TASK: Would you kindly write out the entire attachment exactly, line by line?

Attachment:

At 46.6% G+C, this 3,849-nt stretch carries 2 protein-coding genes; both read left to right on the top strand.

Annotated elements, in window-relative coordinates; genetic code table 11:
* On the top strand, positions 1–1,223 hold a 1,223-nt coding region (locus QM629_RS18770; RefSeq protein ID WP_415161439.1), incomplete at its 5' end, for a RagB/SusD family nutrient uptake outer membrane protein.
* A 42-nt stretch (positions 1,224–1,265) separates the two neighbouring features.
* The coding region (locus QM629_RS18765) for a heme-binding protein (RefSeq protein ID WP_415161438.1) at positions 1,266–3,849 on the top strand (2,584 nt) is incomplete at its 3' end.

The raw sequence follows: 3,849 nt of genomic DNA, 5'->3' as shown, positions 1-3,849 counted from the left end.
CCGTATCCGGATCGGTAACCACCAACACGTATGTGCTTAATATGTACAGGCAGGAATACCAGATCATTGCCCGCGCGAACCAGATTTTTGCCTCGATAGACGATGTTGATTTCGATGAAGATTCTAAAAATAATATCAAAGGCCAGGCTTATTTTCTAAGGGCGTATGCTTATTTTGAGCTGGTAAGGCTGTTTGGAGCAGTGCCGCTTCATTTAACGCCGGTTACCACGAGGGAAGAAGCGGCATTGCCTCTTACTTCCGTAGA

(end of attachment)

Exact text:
At 46.6% G+C, this 3,849-nt stretch carries 2 protein-coding genes; both read left to right on the top strand.

Annotated elements, in window-relative coordinates; genetic code table 11:
* On the top strand, positions 1–1,223 hold a 1,223-nt coding region (locus QM629_RS18770; RefSeq protein ID WP_415161439.1), incomplete at its 5' end, for a RagB/SusD family nutrient uptake outer membrane protein.
* A 42-nt stretch (positions 1,224–1,265) separates the two neighbouring features.
* The coding region (locus QM629_RS18765) for a heme-binding protein (RefSeq protein ID WP_415161438.1) at positions 1,266–3,849 on the top strand (2,584 nt) is incomplete at its 3' end.

The raw sequence follows: 3,849 nt of genomic DNA, 5'->3' as shown, positions 1-3,849 counted from the left end.
CCGTATCCGGATCGGTAACCACCAACACGTATGTGCTTAATATGTACAGGCAGGAATACCAGATCATTGCCCGCGCGAACCAGATTTTTGCCTCGATAGACGATGTTGATTTCGATGAAGATTCTAAAAATAATATCAAAGGCCAGGCTTATTTTCTAAGGGCGTATGCTTATTTTGAGCTGGTAAGGCTGTTTGGAGCAGTGCCGCTTCATTTAACGCCGGTTACCACGAGGGAAGAAGCGGCATTGCCTCTTACTTCCGTAGA